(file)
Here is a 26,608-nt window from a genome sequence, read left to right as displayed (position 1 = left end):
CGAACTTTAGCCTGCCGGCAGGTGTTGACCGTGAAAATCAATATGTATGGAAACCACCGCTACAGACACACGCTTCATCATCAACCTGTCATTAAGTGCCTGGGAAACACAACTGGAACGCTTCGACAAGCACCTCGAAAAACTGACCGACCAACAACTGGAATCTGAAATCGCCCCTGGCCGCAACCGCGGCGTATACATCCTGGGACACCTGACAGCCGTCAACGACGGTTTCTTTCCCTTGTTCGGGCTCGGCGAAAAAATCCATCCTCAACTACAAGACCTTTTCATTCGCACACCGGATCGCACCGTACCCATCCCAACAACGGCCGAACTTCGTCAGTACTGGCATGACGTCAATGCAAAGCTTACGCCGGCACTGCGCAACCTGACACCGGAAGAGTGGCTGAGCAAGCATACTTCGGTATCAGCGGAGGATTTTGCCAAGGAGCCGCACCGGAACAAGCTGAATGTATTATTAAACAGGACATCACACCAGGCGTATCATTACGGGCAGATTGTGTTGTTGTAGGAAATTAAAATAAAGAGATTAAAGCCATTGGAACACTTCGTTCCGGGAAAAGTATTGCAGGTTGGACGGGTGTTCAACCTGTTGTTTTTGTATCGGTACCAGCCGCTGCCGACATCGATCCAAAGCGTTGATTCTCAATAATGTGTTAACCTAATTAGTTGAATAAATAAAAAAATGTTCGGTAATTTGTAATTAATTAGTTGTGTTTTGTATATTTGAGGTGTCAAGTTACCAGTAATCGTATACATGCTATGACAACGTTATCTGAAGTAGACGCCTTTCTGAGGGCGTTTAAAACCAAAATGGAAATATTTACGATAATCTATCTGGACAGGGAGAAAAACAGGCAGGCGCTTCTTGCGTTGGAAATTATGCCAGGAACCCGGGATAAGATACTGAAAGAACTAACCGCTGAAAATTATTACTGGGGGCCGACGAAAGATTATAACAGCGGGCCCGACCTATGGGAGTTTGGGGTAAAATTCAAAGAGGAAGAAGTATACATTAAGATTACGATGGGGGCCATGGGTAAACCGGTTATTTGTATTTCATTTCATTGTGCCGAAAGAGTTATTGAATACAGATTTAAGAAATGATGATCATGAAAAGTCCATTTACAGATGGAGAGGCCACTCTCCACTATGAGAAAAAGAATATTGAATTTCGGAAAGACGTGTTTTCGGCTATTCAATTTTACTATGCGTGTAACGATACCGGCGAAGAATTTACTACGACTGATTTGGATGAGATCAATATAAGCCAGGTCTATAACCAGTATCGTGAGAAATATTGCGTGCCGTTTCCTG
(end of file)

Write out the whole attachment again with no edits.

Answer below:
Here is a 26,608-nt window from a genome sequence, read left to right as displayed (position 1 = left end):
CGAACTTTAGCCTGCCGGCAGGTGTTGACCGTGAAAATCAATATGTATGGAAACCACCGCTACAGACACACGCTTCATCATCAACCTGTCATTAAGTGCCTGGGAAACACAACTGGAACGCTTCGACAAGCACCTCGAAAAACTGACCGACCAACAACTGGAATCTGAAATCGCCCCTGGCCGCAACCGCGGCGTATACATCCTGGGACACCTGACAGCCGTCAACGACGGTTTCTTTCCCTTGTTCGGGCTCGGCGAAAAAATCCATCCTCAACTACAAGACCTTTTCATTCGCACACCGGATCGCACCGTACCCATCCCAACAACGGCCGAACTTCGTCAGTACTGGCATGACGTCAATGCAAAGCTTACGCCGGCACTGCGCAACCTGACACCGGAAGAGTGGCTGAGCAAGCATACTTCGGTATCAGCGGAGGATTTTGCCAAGGAGCCGCACCGGAACAAGCTGAATGTATTATTAAACAGGACATCACACCAGGCGTATCATTACGGGCAGATTGTGTTGTTGTAGGAAATTAAAATAAAGAGATTAAAGCCATTGGAACACTTCGTTCCGGGAAAAGTATTGCAGGTTGGACGGGTGTTCAACCTGTTGTTTTTGTATCGGTACCAGCCGCTGCCGACATCGATCCAAAGCGTTGATTCTCAATAATGTGTTAACCTAATTAGTTGAATAAATAAAAAAATGTTCGGTAATTTGTAATTAATTAGTTGTGTTTTGTATATTTGAGGTGTCAAGTTACCAGTAATCGTATACATGCTATGACAACGTTATCTGAAGTAGACGCCTTTCTGAGGGCGTTTAAAACCAAAATGGAAATATTTACGATAATCTATCTGGACAGGGAGAAAAACAGGCAGGCGCTTCTTGCGTTGGAAATTATGCCAGGAACCCGGGATAAGATACTGAAAGAACTAACCGCTGAAAATTATTACTGGGGGCCGACGAAAGATTATAACAGCGGGCCCGACCTATGGGAGTTTGGGGTAAAATTCAAAGAGGAAGAAGTATACATTAAGATTACGATGGGGGCCATGGGTAAACCGGTTATTTGTATTTCATTTCATTGTGCCGAAAGAGTTATTGAATACAGATTTAAGAAATGATGATCATGAAAAGTCCATTTACAGATGGAGAGGCCACTCTCCACTATGAGAAAAAGAATATTGAATTTCGGAAAGACGTGTTTTCGGCTATTCAATTTTACTATGCGTGTAACGATACCGGCGAAGAATTTACTACGACTGATTTGGATGAGATCAATATAAGCCAGGTCTATAACCAGTATCGTGAGAAATATTGCGTGCCGTTTCCTG